Senate Majority Leader Harry Reid and Republican candidate Sharron Angle squared off for their first debate tonight in Las Vegas, and one of the questions was on the issue of healthcare. Sharron Angle was asked by the moderator "Is there anything you think health insurance companies should be forced to cover?"
Angle hedged and said that "Forcing someone to buy something that they don't need is not the way to solve the problem" which of course didn't answer the moderator's question. When pressed again on whether there is anything at all the insurance companies should be forced to cover Angle replied.
I think that what we have here is a choice between the free market and Americanism. America is about choices and we need to allow people to have those choices. The free market will weed out those companies that don't offer as many choices and don't have a cost effective system. Let the people decide where they want to buy their insurance. You don't have to force them to buy anything and you don't have to force anyone to offer a product that no one wants.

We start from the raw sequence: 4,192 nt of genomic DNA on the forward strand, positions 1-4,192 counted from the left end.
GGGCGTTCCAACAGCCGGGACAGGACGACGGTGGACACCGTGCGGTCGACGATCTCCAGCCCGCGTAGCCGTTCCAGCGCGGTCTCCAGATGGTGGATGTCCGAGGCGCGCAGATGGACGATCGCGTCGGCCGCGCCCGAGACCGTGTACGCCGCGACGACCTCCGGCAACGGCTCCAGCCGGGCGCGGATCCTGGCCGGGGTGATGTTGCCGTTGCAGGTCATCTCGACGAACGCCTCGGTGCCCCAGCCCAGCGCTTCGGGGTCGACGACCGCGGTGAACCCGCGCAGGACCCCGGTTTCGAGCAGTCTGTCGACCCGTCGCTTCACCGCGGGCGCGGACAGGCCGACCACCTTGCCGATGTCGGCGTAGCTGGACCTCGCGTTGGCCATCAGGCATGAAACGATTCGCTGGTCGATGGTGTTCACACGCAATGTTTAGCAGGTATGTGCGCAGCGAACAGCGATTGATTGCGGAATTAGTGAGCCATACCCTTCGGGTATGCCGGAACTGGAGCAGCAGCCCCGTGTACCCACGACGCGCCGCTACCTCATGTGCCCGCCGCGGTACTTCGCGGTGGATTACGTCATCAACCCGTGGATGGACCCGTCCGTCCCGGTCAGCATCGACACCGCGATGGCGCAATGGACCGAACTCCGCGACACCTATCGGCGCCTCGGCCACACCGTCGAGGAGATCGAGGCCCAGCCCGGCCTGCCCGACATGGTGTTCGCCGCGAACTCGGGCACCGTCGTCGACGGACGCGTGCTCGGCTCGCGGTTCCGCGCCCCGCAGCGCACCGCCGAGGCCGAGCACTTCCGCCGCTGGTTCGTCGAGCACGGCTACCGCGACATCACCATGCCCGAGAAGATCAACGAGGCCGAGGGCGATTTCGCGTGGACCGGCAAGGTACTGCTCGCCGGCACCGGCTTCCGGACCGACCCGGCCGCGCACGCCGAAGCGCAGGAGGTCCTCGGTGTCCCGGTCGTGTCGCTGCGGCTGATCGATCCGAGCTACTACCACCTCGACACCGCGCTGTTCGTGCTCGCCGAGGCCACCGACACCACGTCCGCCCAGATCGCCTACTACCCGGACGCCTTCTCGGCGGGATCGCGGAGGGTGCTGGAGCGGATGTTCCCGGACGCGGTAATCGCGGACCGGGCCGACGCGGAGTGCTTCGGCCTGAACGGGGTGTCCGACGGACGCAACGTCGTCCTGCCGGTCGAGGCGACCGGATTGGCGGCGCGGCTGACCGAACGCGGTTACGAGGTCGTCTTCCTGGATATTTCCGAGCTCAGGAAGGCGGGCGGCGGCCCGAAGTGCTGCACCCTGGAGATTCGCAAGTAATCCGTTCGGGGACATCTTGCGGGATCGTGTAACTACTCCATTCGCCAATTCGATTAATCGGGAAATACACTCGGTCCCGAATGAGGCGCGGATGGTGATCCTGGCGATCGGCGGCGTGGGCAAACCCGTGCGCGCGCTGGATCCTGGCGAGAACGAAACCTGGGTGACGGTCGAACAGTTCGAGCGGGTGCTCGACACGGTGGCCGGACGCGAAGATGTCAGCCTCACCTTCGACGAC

Moderator: Okay, so no insurance mandates?
From reading some other accounts of the debate, I believe he got a nod in the affirmative.
Harry Reid rightfully pointed out that insurance companies don't "do anything out of the goodness of their hearts" and noted how horribly the premiums for most Americans were going through the roof if the government continued to sit by and do nothing.
This debate was painful to watch. Angle was terrible and Reid was so bad as well he didn't take advantage of it. This portion alone should have been like shooting fish in a barrel and would have been for someone with some better debating skills than Reid has. I'm sure most of the readers of this blog could come up with about a hundred better and more sharp and concise responses that would resonate with the public to Angle's nonsense than Reid did.
Sharron Angle's "free market solutions" boil down to people being "free" to have the insurance companies let them die because they'd rather line their CEO's pockets and pay their stock holders than cover the policies of the saps who paid into them when they actually get sick.